A fellow entrepreneur* was asked by a VC “Why do most startups fail?” My friend, already a very experienced executive, related that he gave many answers including product, management, marketing, basically everything he could think of. The VC then said, very firmly, “They run out of money!”
The truth is that all of the mistakes my friend related can contribute to a startup failing, because they can contribute to that final, fatal state, “running out of money”.
It’s one of the reasons that we talk to much about bringing capital into your business. Until you get to “customer funded”, you’ve got to GET funding.
And that brings me to today’s point – you need a funding pipeline or, if you prefer, a funding strategy. I’ve written before about different “types” of funding, but you need to think about the right type of funding for each stage of your business. How are you going to create your product or service? launch into the market? scale as customer demand scales? What is the right “type” of investor as well as the right amount of money at each of these stages. You know that our philosophy for raising capital is called “Designing the Perfect Investor“, and how can you design the perfect investor if you haven’t reflected on a funding pipeline?
For example, companies which are developing deep technology, that is technology that is both high risk and high reward (and usually expensive to develop), may want to consider the federal SBIR program (Get our FREE VentureWrench Guide 40 Ways to Improve your SBIR Proposal! ). Although this is called a single program, but it is really a collection of many programs. First there are two variants, SBIR and STTR, and on top of that, every agency with more than $100 million in extramural funding runs their own SBIR program, conducting it with their own rules and requirements. Agencies with more than $1 billion in research funding also conduct the STTR program which requires an outside research partner. SBIR funding is a great technology funding mechanism, but it is only one part of your funding pipeline. Even an SBIR awardee will need follow up capital!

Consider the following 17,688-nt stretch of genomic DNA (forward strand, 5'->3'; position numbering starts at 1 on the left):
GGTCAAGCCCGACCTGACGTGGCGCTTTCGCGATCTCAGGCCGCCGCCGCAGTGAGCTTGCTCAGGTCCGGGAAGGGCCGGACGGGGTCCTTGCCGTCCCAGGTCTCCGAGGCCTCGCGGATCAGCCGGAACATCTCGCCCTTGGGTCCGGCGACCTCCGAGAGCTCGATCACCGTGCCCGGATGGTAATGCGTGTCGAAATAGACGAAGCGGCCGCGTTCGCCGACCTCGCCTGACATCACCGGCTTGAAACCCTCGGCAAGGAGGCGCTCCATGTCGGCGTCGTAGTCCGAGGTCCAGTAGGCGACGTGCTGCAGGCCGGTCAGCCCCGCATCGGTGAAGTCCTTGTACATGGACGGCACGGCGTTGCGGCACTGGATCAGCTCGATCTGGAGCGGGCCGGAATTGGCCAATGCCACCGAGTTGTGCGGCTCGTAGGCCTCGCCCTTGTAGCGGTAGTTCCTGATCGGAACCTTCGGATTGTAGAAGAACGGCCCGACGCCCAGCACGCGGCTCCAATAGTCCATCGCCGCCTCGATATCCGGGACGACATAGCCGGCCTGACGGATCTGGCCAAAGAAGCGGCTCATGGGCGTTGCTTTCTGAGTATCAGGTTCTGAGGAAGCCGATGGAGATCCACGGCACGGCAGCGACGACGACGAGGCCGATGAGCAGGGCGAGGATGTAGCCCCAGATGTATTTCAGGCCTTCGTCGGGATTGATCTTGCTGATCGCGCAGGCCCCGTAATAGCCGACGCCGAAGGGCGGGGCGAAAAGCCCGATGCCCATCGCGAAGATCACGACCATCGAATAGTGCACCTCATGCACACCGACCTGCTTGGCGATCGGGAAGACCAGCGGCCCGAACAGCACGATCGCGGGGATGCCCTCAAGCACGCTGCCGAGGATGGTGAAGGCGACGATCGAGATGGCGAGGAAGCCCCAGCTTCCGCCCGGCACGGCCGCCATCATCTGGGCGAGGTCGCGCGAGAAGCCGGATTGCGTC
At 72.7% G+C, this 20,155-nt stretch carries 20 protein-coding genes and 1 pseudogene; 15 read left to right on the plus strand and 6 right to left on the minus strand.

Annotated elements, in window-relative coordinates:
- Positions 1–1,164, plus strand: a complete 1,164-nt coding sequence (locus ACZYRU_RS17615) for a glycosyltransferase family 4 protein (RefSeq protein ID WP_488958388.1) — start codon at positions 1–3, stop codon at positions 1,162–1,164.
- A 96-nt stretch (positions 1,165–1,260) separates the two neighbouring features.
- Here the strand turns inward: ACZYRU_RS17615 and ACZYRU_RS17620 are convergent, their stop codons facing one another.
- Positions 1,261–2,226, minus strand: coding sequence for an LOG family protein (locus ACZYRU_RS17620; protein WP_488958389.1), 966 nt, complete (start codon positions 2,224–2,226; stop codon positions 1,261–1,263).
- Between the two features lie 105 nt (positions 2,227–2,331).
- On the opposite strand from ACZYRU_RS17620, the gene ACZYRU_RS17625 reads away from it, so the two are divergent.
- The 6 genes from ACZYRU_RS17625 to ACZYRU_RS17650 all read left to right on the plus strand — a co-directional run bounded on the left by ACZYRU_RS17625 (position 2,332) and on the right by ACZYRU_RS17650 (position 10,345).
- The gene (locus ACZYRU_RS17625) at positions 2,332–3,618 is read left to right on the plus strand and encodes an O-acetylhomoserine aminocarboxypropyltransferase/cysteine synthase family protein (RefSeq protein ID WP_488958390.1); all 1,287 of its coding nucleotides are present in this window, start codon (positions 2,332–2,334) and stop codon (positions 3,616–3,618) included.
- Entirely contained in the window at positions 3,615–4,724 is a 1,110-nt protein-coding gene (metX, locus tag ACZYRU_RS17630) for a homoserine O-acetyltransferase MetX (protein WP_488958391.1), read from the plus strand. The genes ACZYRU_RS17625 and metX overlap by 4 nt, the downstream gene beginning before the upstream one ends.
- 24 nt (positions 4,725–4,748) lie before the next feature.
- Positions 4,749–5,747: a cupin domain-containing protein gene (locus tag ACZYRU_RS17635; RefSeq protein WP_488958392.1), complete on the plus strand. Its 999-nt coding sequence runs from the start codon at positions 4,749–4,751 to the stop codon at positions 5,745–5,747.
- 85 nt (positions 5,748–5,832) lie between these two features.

If your product is a consumer oriented product, then what about crowdfunding, is that an option? And is it “crowdfunding for stuff” or “crowdfunding for equity“? If crowdfunding can work for you, and you get the product “built”, how do you fund getting it into the market? Market launch and then growth requires its own set of expertise and its own set of costs. If you build it, they will most certainly NOT come, unless they know what you have to offer! So what type of capital is suitable for the marketing and launch phase?
In some other cases, when total costs of development are low, a small friend and family or angel round might be appropriate, or if you are developing a more costly product or service, then a pipeline of early funding followed by multiple VC rounds will be required. And those rounds will range from seed and then early stage up to Series A, B, C, D etc, and then potentially into private equity funded pre-IPO rounds. And don’t forget non-traditional investors like family offices which are emerging as a meaningful, but not particularly well understood, source of direct to company investment (instead of investing through VC and PE firms).
Don’t forget, no matter the elements of your funding strategy, it takes 6 to 12 months to bring any type of capital into your business! Hence, the need for a pipeline and the attendant plan! Sit down and focus.
*This is not a FOAF, but is actually a true story that I heard from him personally!
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